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商业 - 科技

酒店业的未来在哪里

Jessica Hullinger 2014年08月18日

对于奉行客户至上原则的酒店业来说,如何将科技引入这个古老行业的同时,继续维系客户的舒适感,是一个巨大的挑战。

    另一个创新条件已经成熟的领域是客房本身。从某种程度上看,所有客房的设计都是一样的。不过,曾经在宾馆里摸黑寻找电灯开关的人,都知道它们的位置多多少少是不一样的。纽约大学(New York University)普雷斯顿-罗伯特-蒂奇酒店业、旅游业与体育管理业中心(Preston Robert Tisch Center for Hospitality, Tourism, and Sports Management)主任比约恩•汉森哀叹道:“要想在酒店房间里弄清楚怎样开关窗帘,恐怕不容易吧?你要从哪边向哪边拉?为什么我们不能用一款像魔杖一样的移动设备来开关窗帘?或者如果有人不想在夜里到处乱摸电灯开关,我们能不能让客人的脚一着地,灯就自动亮起来?”能从智能技术中获益最多的,或许正是这些最平凡无奇的细节。

    关注这些细节的宾馆也不是没有,比如离汉森所在的地方不远就是CitizenM酒店的时代广场店。在这家酒店,客人用一款三星(Samsung)平板电脑就能控制客房的灯光、百叶窗和室内温度。(酒店把这款平板叫做“情绪平板”。)CitizenM的阿姆斯特丹店承诺会记住你喜欢的客户设置,“赶走传统酒店的同质体验。”

    Yotel也提供了一些个性化服务,但并不是很多。兰德伯格带我看了一间大约有170平方英尺的客房,酒店方面称这是一间高级客房,房里有一张床,你只需要按一个按钮,床就会自动缩回去,营造出更多的空间。他还指出,只要客人走进房间,传感器就会自己点亮电灯。等客人离开房间,它就会自动调节室内温度以节省能源。

    我们当然也有理由警惕这些新技术。如果客房里的这些小工具坏了那么一两件,可能就会破坏对于客人来说最重要的东西——舒适感。但是如果客房里的“智能电灯”不亮了,又或者房间里的恒温器出了问题,谁还会在乎用手机就能锁上房门?兰德伯格表示:“对我们来说,科技的意义在于改善客人的体验,而不是我们有生意可做的主要原因。我们本质上仍然是酒店经营者,最重要的东西始终是顾客的体验。”

    我问旅行音乐家克劳福德,他在未来主义范儿的Yotel入住后,是否感觉缺了些什么。沉默了好一会儿,他说没有。“老实说,我想要的都得到了。我想要的只是一个好的、干净的、安静的、实用的宾馆。”(财富中文网)

    译者:朴成奎

    Another area ripe for innovation is the hotel room itself. In some ways, and by design, all rooms are alike. Yet anyone who has ever searched aimlessly in the dark for the light switch knows that they can be slightly and annoyingly different. “How easy is it to figure out how to open and close drapes in a hotel room?” laments Bjorn Hanson, divisional dean of the Preston Robert Tisch Center for Hospitality, Tourism, and Sports Management at New York University. “Which end do you go to? Why couldn’t we have a mobile device or a wand to open the drapes, close the drapes? Or at night if someone wants to get up and doesn’t want to reach around and try to find the light switch, how about if when you put your feet on the floor, floor lighting comes on?” It’s these slight, even mundane details that could benefit the most from a touch of smart technology.

    A hotel with attention to these details does exist. Hanson need only cross town to visit the CitizenM Times Square, where guests can control a room’s lighting, blinds, and temperature with a Samsung tablet computer. (The hotel calls it a “mood pad.”) CitizenM Amsterdam promises to remember your preferred settings to have the room just the way you like it, “removing the traditional feeling of anonymity from the hotel experience.”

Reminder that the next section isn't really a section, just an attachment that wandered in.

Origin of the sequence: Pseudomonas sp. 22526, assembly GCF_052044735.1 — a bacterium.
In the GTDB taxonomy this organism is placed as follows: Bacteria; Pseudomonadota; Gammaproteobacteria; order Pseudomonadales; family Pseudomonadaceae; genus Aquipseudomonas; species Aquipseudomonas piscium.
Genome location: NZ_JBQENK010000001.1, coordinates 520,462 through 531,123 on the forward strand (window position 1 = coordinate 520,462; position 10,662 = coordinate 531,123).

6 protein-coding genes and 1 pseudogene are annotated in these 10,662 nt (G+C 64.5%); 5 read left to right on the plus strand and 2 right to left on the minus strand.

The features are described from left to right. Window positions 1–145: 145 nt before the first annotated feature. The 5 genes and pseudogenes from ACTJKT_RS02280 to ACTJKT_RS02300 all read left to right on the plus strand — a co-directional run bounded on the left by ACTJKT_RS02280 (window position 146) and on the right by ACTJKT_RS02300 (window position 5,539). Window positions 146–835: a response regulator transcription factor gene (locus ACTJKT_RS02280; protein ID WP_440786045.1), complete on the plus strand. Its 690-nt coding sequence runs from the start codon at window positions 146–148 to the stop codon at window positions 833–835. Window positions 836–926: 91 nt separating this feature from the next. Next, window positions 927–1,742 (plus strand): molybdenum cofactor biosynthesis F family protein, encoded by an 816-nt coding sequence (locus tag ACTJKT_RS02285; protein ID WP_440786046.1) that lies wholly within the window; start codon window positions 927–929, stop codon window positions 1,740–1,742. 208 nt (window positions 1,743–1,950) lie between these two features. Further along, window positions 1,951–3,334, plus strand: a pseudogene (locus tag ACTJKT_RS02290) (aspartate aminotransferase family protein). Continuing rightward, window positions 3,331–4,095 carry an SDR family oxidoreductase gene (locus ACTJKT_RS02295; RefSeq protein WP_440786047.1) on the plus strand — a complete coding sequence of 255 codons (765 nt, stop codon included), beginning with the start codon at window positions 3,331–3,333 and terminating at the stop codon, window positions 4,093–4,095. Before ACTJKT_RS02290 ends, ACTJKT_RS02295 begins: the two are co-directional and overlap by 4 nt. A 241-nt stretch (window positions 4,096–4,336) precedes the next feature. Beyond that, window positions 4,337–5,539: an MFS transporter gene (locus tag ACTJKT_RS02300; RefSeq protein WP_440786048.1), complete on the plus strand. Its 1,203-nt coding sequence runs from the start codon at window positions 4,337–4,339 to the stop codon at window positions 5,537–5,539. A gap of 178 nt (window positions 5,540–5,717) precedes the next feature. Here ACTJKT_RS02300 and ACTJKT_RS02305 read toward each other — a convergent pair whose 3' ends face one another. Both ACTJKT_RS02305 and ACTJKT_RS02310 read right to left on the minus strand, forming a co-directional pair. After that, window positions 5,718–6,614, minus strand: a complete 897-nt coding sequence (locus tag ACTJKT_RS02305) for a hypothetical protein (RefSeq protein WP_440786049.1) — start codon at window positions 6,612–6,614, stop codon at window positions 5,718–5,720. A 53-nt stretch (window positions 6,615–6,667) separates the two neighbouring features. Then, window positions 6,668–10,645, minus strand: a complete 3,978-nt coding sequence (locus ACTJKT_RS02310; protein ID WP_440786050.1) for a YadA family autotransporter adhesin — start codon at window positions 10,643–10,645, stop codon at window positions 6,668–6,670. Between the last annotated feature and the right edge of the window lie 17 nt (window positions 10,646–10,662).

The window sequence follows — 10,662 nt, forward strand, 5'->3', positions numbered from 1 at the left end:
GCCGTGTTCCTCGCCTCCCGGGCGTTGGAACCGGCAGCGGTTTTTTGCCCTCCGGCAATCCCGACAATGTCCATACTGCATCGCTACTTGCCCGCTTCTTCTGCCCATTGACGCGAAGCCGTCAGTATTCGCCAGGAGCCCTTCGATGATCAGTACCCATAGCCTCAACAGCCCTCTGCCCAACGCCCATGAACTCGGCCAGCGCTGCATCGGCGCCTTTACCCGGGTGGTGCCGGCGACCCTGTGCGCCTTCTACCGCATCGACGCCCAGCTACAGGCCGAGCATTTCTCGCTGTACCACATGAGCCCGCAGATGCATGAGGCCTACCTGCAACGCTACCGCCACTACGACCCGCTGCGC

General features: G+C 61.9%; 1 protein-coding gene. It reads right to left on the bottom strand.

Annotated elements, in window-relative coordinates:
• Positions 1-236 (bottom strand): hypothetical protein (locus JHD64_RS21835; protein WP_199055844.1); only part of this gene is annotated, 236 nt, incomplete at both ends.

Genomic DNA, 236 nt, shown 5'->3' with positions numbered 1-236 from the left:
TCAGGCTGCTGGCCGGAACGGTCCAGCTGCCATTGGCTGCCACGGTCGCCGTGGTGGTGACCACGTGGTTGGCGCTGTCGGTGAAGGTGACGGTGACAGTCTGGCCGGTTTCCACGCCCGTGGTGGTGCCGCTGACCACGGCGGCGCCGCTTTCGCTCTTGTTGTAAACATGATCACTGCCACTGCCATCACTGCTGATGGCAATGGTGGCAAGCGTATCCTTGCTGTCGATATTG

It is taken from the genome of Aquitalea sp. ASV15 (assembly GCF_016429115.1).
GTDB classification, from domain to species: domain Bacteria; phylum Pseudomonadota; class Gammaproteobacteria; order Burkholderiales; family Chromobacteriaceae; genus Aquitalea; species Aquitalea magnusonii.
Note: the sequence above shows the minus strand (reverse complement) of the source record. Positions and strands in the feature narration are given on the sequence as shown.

The Yotel provides for some personalization, but not much. Landberg shows me around a 170-square-foot room, which it calls a premium cabin, with a bed that retracts at the touch of a button to create more space. He points to a sensor that turns lights on when guests walk into the room and adjusts the temperature when they’re gone to conserve energy.

    There is reason to be wary of all this technology, of course. If the in-room gadgetry breaks, innovative hotels may find themselves jeopardizing the one thing customers value most: comfort. No one’s going to care that they can unlock the door with their phone if they can’t get the “smart” lights to turn on, or if the thermostat thinks it’s 30 degrees cooler than it actually is. “For us, technology is about enhancing your experience and not becoming the main reason for why we have a business,” Landberg says. “We’re still hoteliers at heart. It’s all about the guest experience.”

    I ask Crawford, the musician, if he felt he his stay at the futuristic Yotel lacked anything. After a long pause, he says no. “I got everything I need, to be honest. I just want a good, clean, quiet, functional hotel.”

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